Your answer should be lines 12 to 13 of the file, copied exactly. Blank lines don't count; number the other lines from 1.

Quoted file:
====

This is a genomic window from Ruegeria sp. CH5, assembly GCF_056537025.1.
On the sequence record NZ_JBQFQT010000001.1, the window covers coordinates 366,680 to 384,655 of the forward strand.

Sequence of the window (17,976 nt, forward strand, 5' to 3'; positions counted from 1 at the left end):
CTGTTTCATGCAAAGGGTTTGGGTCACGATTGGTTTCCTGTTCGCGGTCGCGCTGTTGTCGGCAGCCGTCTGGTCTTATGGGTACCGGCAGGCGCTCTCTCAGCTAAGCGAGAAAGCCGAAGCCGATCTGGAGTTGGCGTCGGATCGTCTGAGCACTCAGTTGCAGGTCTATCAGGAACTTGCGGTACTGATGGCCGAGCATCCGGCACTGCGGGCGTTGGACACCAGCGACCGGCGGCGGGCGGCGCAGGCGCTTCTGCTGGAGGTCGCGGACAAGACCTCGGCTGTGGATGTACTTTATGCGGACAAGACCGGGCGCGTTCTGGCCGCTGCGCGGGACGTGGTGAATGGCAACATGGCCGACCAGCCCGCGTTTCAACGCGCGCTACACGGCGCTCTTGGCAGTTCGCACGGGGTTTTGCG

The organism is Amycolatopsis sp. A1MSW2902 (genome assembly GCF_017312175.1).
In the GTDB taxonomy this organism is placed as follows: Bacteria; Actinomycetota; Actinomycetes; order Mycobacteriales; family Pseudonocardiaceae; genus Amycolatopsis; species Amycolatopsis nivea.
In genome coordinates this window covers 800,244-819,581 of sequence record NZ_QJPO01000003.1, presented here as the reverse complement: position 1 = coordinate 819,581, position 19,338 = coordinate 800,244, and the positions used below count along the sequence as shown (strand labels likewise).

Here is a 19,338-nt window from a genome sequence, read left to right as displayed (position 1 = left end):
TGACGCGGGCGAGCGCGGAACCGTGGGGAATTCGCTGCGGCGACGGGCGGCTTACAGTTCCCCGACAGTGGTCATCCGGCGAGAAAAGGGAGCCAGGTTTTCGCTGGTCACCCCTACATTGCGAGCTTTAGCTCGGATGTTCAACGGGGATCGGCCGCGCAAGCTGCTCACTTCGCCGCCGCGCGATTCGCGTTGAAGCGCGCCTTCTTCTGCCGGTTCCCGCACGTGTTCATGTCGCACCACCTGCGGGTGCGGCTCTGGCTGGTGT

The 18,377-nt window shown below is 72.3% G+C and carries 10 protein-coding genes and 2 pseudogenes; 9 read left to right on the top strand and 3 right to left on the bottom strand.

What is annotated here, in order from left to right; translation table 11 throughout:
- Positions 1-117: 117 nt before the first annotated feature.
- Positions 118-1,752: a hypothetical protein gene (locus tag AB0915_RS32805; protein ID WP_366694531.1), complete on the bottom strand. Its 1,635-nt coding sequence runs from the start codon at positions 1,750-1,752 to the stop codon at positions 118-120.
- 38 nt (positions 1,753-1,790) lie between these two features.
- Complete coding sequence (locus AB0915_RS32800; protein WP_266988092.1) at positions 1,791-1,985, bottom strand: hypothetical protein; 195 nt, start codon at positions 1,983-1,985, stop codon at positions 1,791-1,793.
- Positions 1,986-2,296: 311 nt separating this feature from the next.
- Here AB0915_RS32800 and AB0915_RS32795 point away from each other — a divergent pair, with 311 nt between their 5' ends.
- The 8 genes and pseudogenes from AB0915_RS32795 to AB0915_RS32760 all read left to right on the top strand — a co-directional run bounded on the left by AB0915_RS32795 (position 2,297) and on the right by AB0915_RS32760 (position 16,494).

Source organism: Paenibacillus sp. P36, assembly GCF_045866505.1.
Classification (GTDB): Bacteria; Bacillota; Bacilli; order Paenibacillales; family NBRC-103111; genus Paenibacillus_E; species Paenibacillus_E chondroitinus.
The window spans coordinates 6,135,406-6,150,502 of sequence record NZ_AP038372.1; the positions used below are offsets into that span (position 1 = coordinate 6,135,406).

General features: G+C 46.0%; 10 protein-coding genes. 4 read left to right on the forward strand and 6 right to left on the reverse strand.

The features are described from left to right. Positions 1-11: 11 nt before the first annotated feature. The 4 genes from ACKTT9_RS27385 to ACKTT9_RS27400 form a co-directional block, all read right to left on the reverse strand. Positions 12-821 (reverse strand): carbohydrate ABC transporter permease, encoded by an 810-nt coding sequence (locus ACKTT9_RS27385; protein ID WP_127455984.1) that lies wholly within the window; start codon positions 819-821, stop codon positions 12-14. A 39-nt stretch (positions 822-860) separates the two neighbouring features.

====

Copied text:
- Positions 1-117: 117 nt before the first annotated feature.
- Positions 118-1,752: a hypothetical protein gene (locus tag AB0915_RS32805; protein ID WP_366694531.1), complete on the bottom strand. Its 1,635-nt coding sequence runs from the start codon at positions 1,750-1,752 to the stop codon at positions 118-120.